Their entire website has a clear tone. Their main brand colors are well-represented and they keep that consistent throughout their website. As we mentioned above, bright colors can be very aggressive if they're not used right, but when it's used well (as it is in this example) it can help make the user experience easier by highlighting the key focal points of the pages.
They found a professional way to incorporate that into their offer page. By leaving the background white, the text dark, and the titles red, it makes the selected date and the book-now button stand out. Not only is the button well-defined, it fits in perfectly with the company's branding.
4. Bad placement on the webpage
Websites offer plenty of space to speak to your customers, but you don't need to fill every inch of the screen. By placing the button in a random place on the page, you make it hard for customers to find what is arguably the most important part of your website – where to book their trip.
Each section of your pages should be clearly defined and your action points like links and buttons should make sense. Be careful not to hide your buttons within the text or too close to images. When in doubt, look at some websites from top brands and emulate their placement. Since most customers are used to making purchases online, they're familiar with the placements on most websites.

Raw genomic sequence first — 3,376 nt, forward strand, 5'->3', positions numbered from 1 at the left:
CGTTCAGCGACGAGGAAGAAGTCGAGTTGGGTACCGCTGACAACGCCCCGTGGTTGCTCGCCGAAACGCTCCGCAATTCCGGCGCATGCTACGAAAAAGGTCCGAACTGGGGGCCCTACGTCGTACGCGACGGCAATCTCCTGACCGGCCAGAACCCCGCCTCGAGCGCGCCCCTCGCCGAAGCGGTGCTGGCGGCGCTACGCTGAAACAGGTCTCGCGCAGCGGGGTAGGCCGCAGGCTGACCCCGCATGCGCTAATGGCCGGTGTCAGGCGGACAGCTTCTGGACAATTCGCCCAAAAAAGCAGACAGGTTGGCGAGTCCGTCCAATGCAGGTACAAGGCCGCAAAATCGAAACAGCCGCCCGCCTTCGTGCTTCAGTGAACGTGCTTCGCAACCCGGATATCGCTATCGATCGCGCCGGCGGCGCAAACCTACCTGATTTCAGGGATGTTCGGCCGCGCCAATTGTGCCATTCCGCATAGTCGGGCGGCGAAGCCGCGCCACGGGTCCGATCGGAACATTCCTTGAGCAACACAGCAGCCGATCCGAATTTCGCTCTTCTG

TrekkSoft customer Jetboat places the point of sale in their prices section under each of their offers. Not only is this the information most customers are on the website for, it's presented in a clear way.
Some other good practices for placement:
- Create a specific space for the booking options on your website. Whether the booking section has its own page, or just a prominent placement on your homepage, it's important to create a defined location where customers can book directly.
- One should always be placed after the offer has been presented clearly. In many cases this will be at the bottom of the home page or other key pages.
- Place one in the navigation bar, especially if your website offers several pages to select from.
5. Too many
On the opposite end of the spectrum, instead of having poorly-placed buttons, you might have too many! There's no doubt you've seen a website that has buttons all over the place, wedged into content that doesn't make much sense. This will send people running because it looks a little odd and maybe even a bit like some sort of scam.
If you're unsure, live with simplicity: set up two per page – one in the header and one in a sensible place in the design. With TrekkSoft, you can design a clean, modern-looking website that's up and running in no time at all. It's complete with customizable booking buttons, integrated calendar, and an intuitive purchasing process.
While you'll still get some customers using buttons, these mistakes could minimize the amount. For those who aren't used to making purchases online, it will be especially difficult. These errors make it so it's not only hard for customers to figure out where to make their purchase, it could make them question your credibility.
Looking to update your website? Take our website improvement course.
Published by Sara Napier Burkhard
Sara is a writer from the American West Coast. In recent years, she's written for companies like Hipmunk, iTourMobile and Mylikes. She now resides in Zurich, Switzerland where she finds new adventures and attempts to speak German with minimal success.